# Solving a discrete optimization problem

Assume that $x_1,\dots,x_n$ are $n$ integer variables which takes values in a subset of given numbers, say $x_i\in\{5,6,\dots,5000\}$. Let $f_i(x_i)$ and $g_i(x_i)$ both be non-decreasing non-negative functions of $x_i$. Values of both functions are given for all values of $x_i$. Now consider the optimization problem \begin{align}\max_{x_1,\dots,x_n}&\sum_jf_j(x_j) \\\text{s.t.}&\sum_jg_j(x_j)\leq B&\end{align}where $B$ is a given positive constant. The straightforward solution is to do a brute-force search. However, this will be exponentially complex. Is this problem studied in literature? What are the known approaches to this? If you are familiar with solution approaches or relevant references, please point them out.

• The most suitable technique will probably depend on the nature of the functions $f_i,g_j$. The more you can tell us about them, the more likely that we can suggest relevant techniques. Also, are you looking for the optimal solution, or an approximation to it? This is related to the knapsack problem, and is at least as hard as the knapsack problem; you might look at techniques for that problem to get some ideas. – D.W. Oct 11 '17 at 21:42
• non-negative non-decreasing is the only information I have. Can you some idea of what you were hoping for? – dineshdileep Oct 12 '17 at 4:23
• If you have no information about the $f_i,g_i$, you can't solve the problem. How were you planning to solve the problem without knowing what $f_i,g_i$ are? I'd recommend that your first step should be to go investigate what those functions are, where they come from, and how they will be specified in the inputs (as a truth table? some other way?). When dealing with a hard problem, it's important to have as much information as possible. – D.W. Oct 12 '17 at 6:07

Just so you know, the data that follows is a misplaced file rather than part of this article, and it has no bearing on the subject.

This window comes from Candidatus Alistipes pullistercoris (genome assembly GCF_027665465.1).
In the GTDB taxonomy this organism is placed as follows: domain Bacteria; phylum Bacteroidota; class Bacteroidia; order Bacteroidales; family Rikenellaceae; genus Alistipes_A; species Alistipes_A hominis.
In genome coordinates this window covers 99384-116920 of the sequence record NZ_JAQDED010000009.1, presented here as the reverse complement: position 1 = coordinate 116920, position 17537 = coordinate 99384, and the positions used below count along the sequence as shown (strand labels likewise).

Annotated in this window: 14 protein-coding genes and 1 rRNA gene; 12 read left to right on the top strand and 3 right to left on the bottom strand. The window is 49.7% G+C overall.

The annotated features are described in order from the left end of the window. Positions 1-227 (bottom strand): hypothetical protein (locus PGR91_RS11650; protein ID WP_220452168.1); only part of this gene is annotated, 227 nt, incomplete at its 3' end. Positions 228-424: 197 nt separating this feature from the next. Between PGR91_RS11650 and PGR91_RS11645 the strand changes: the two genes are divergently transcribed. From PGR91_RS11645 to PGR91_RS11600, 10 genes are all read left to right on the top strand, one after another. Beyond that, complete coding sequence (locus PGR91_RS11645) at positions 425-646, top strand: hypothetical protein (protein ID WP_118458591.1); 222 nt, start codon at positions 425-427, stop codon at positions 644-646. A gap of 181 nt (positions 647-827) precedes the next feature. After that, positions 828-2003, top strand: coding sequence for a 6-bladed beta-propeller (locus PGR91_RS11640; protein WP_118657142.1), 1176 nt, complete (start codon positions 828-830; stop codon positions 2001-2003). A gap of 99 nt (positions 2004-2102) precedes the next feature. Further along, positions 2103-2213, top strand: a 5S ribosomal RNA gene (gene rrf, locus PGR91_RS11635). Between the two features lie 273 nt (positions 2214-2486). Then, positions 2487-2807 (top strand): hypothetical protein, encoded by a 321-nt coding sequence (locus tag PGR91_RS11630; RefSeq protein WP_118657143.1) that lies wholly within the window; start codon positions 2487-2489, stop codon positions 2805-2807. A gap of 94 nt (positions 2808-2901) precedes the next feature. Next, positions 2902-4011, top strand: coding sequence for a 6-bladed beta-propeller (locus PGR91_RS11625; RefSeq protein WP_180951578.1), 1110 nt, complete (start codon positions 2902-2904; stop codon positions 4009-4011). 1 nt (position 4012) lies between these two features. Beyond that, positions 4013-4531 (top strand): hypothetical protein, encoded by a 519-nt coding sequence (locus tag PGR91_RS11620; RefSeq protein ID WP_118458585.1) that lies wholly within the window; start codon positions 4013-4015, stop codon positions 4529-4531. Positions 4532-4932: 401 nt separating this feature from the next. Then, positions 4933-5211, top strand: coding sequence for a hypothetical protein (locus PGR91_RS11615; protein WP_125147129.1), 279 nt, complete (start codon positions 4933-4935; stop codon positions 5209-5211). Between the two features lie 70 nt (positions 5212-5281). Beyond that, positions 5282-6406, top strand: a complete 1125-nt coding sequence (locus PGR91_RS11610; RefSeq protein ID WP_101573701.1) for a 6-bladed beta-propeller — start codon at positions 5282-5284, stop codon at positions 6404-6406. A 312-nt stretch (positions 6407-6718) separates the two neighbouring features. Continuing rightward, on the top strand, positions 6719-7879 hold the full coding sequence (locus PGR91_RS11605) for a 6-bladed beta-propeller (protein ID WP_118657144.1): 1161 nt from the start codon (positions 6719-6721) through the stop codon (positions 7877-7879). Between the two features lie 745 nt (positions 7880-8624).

• @D.W. I have the complete values of $f_i$ and $g_i$ at all possible values of their arguments. So if $b\in\{5,6,\dots,5000\}$, then I know all values of $f_i(b)$ and $g_i(b)$ for all $i$. These are given as data to me. – dineshdileep Oct 12 '17 at 7:02
• OK. Makes sense, thanks for the clarification. How large are the values of $f_i$, $g_i$, and $B$? In particular, about how large is $B$, in the applications you care about? – D.W. Oct 12 '17 at 15:42

# Complexity

Your problem is NP-hard. Therefore, you should not expect any efficient algorithm that will always find the optimal solution.

In particular, your problem is a generalization of the knapsack problem. Suppose we insist that $f_i(5)=f_i(6)=\cdots=f_i(4999)=0$ for all $i$ (but $f_i(5000)$ can be any positive integer), and the same for the $g_i$. Then the problem becomes exactly the knapsack problem. In particular, the knapsack problem is a special case of your problem, which means your problem is at least as hard as the knapsack problem, as any algorithm for your problem could also be used to solve the knapsack problem. Moreover, the knapsack problem is NP-hard, so your problem is too.

Therefore, you're going to have to make some compromises. You could look for heuristics that produce the optimal solution and sometimes run fast, but in the worst case might take exponential time. Or, you could look for heuristics that produce an approximate solution (not optimal, but hopefully close to it). I'll outline several approaches.

# Exact solutions

Suppose you want the exact optimum solution. Then I know of two reasonable approaches, depending on how large $B$ is.